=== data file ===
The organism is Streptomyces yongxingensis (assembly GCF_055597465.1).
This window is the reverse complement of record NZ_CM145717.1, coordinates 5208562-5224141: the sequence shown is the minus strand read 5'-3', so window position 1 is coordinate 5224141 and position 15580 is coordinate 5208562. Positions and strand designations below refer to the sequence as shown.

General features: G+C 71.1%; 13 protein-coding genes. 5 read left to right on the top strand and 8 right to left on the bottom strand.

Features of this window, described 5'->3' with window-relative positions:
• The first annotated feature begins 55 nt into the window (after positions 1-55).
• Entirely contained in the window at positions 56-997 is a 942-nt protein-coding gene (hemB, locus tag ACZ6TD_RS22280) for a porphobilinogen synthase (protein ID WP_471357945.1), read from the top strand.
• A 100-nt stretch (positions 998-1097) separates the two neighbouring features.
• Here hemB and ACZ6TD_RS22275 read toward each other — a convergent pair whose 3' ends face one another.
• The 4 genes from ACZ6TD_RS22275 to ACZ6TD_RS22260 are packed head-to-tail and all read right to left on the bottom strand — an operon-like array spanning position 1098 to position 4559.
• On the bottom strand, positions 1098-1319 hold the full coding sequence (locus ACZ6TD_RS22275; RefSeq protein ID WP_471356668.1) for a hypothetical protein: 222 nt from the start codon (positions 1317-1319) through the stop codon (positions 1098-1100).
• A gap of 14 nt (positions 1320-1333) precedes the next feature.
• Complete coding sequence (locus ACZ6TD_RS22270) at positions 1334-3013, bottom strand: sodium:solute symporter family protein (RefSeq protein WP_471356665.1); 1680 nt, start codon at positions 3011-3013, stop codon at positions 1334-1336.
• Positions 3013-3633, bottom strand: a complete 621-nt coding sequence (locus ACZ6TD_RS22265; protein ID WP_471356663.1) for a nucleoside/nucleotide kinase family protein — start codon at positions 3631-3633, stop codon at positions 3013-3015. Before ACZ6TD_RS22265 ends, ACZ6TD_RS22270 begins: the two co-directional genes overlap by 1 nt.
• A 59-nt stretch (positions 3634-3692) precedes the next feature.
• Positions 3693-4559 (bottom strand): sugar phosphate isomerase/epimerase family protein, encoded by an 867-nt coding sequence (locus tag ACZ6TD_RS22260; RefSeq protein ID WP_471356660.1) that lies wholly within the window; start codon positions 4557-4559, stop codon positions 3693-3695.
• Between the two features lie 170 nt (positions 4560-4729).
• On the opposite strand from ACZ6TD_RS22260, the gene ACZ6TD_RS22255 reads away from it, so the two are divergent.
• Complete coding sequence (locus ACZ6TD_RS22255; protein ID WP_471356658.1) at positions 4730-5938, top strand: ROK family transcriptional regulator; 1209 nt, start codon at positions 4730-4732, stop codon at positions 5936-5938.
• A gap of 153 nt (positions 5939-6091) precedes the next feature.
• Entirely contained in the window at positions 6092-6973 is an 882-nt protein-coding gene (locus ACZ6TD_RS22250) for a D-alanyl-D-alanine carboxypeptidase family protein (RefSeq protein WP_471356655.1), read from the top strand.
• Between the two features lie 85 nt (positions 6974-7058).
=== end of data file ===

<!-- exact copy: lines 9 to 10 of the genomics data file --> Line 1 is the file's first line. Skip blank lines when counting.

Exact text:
• The 4 genes from ACZ6TD_RS22275 to ACZ6TD_RS22260 are packed head-to-tail and all read right to left on the bottom strand — an operon-like array spanning position 1098 to position 4559.
• On the bottom strand, positions 1098-1319 hold the full coding sequence (locus ACZ6TD_RS22275; RefSeq protein ID WP_471356668.1) for a hypothetical protein: 222 nt from the start codon (positions 1317-1319) through the stop codon (positions 1098-1100).